Classic Tails Vol. 4 – The Hunchback of Notre Dame. This novel is required reading in most high schools but we don’t think you’ve read the dog version before – have you?
For though Quasimodo was a kind and gentle Pug, it was his unfortunate crime to have been born hideously deformed with a large hump on his back that caused him to lurch forward with his head bobbing slightly above the ground as he trotted along. But one day his tender heart would prove to be a thing of rare beauty. The object of his secret love was Esmerelda, a lovely, petite English Cocker Spaniel.
As the story unfolds, Esmerelda becomes the victim of a coward’s jealous rage, and is unjustly convicted of a crime she didn’t commit. Her sentence is death by hanging. And only one brave dog can save her – Quasimodo!
This tender tale begins in Paris, the city of a thousand lights, inside a church called Notre Dame. Within its massive bell tower there lived a deformed bell ringer. His name was Quasimodo, a two year old Pug, burdened with a severely hunched back. Nobody liked Quasimodo. Everyone made fun of him and resented him because of his “hideous, ugly monstrous appearance”. He was, to put it mildly, one ugly dog.
Quasimodo was lucky enough to not be condemned to a life of living out of trash cans and having kids throw stones at him. He was sheltered in Notre Dame by the compassionate archdeacon, Dom Claude Frollo, a French Bulldog who helped him after finding Quasimodo cold and starving, lying on Notre Dame’s doorsteps one freezing December night. Later on both dogs fell in love with a beautiful, compassionate, gypsy dog named Esmeralda – but in different ways. Frollo lusted after her, but Quasimodo simply loved her romantically. But as fate would have it, Esmerelda was in love with the handsome guard dog, Captain Phoebus de Chautepers. But Chautepers, being a crass and sometimes tactless Cavalier King Charles Spaniel, did not love her back. He was already engaged to another female dog, but he was secretly a vain, untrustworthy dog with no moral scruples so he seduced Esmerelda into a quick romantic fling with him. Frollo then embarked on a mad jealousy spree, and tried to kill Phoebus, although the attempt failed and Esmeralda was unjustly framed for the deed.
This is where the meat of the story actually begins, when our poor hunchback tries to keep Esmerelda safe in the cathedral’s bell tower. But fate rears its ugly head and a group of Parisian peasants who don’t understand Quasimodo’s motives, tries to lay siege to Notre Dame in an attempt to free Esmerelda. The story eventually leads to a tragic end.
Quasimodo, scorned by most and jeered at whenever spotted by the townspeople, hated everyone except Esmerelda and Claude Frollo. Quasimodo excluded both of these dogs from his malice and from his hatred for others, and the only living creature he loved even more than his cathedral was Claude Frollo. Frollo had taken him in, had adopted him, had nourished him, had reared him. When Quasimodo was a little puppy, it was between Claude Frollo’s four legs that he always sought refuge when the mean palace dogs barked at him and chased him from room to room.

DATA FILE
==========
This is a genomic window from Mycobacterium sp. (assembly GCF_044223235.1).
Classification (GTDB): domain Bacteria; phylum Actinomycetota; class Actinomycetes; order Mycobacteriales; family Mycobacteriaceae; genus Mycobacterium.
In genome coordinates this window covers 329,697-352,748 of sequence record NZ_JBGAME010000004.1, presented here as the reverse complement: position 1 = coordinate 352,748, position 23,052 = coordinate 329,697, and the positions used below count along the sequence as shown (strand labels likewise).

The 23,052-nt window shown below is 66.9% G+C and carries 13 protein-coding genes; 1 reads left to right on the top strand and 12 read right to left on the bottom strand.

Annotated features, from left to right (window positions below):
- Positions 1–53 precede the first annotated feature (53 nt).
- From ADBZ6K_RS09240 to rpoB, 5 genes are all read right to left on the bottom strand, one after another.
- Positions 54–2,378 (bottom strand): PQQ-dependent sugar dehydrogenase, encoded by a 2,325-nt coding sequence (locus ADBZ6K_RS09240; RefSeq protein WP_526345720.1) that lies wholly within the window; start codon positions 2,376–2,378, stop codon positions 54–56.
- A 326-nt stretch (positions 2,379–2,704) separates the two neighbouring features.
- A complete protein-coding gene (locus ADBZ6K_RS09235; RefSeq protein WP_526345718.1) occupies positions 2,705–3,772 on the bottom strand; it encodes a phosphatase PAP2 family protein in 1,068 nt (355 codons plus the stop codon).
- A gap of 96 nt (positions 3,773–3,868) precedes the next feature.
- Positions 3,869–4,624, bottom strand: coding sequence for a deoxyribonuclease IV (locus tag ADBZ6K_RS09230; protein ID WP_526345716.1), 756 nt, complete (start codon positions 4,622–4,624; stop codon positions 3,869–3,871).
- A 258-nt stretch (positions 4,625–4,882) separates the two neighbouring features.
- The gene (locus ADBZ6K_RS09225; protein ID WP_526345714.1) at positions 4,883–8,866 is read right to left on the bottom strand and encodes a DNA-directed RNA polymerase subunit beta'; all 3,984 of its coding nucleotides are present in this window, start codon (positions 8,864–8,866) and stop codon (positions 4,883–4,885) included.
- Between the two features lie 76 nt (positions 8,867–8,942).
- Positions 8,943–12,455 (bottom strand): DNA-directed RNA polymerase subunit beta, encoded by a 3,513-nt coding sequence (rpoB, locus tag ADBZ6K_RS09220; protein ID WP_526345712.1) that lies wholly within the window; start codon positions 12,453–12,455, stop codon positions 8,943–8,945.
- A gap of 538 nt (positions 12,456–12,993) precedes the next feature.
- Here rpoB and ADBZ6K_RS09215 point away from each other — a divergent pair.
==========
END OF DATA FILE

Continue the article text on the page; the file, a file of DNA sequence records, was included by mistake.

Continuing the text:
Claude Frollo gave him the position of the Notre Dame bell ringer and Quasimodo’s gratitude towards Frollo was profound, passionate, and boundless. Even though the visage of Quasimodo’s adopted father was often clouded or severe, and his barking was habitually curt, harsh, and slightly imperious, Quasimodo’s gratitude never wavered for a single moment. The archdeacon had in Quasimodo the most submissive slave, the most docile lackey, the most vigilant of dogs. When Quasimodo became deaf from the constant loud ringing of the cathedral’s bell, together they developed a language of signs; mysterious and understood by Quasimodo and Frollo alone. In this manner the archdeacon was the sole living thing with whom Quasimodo was able to preserve communication. He cared for only two things in this world: Notre Dame and Claude Frollo.
There is nothing which can be compared with the influence of the archdeacon over Quasimodo, nor with the attachment of the bell ringer for the archdeacon. Just a sign from Claude and the idea of giving him pleasure would have sufficed to make Quasimodo hurl himself headlong from the bell tower of Notre Dame. It was a remarkable thing–all that physical strength which had reached in Quasimodo such extraordinary development, and which was placed by him blindly at the disposition of another. There was in it, no doubt, filial devotion, and domestic attachment; but there was also the fascination of one spirit by another spirit. It was a poor, awkward, and clumsy abused dog, that stood with lowered head and supplicating eyes before the powerful and superior intellect of Frollo. Lastly, and above all, it was gratitude. Gratitude so pushed to an extreme limit, that we don’t know what to compare it to. This virtue is not one of those of which the finest examples are to be found among dogs or men. We can say that Quasimodo loved the archdeacon as never a dog, never a horse, never an elephant loved his master.
As a literate dog myself, I am happy to report that I thoroughly enjoyed this novel by Victor Hugo. Although I’m not sure I would have been able to be a close friend of Quasimodo (I am a little vain about my handsome Golden Retriever looks, after all), but it would have been fun to have lived through this time in history. That is, if it had actually been real.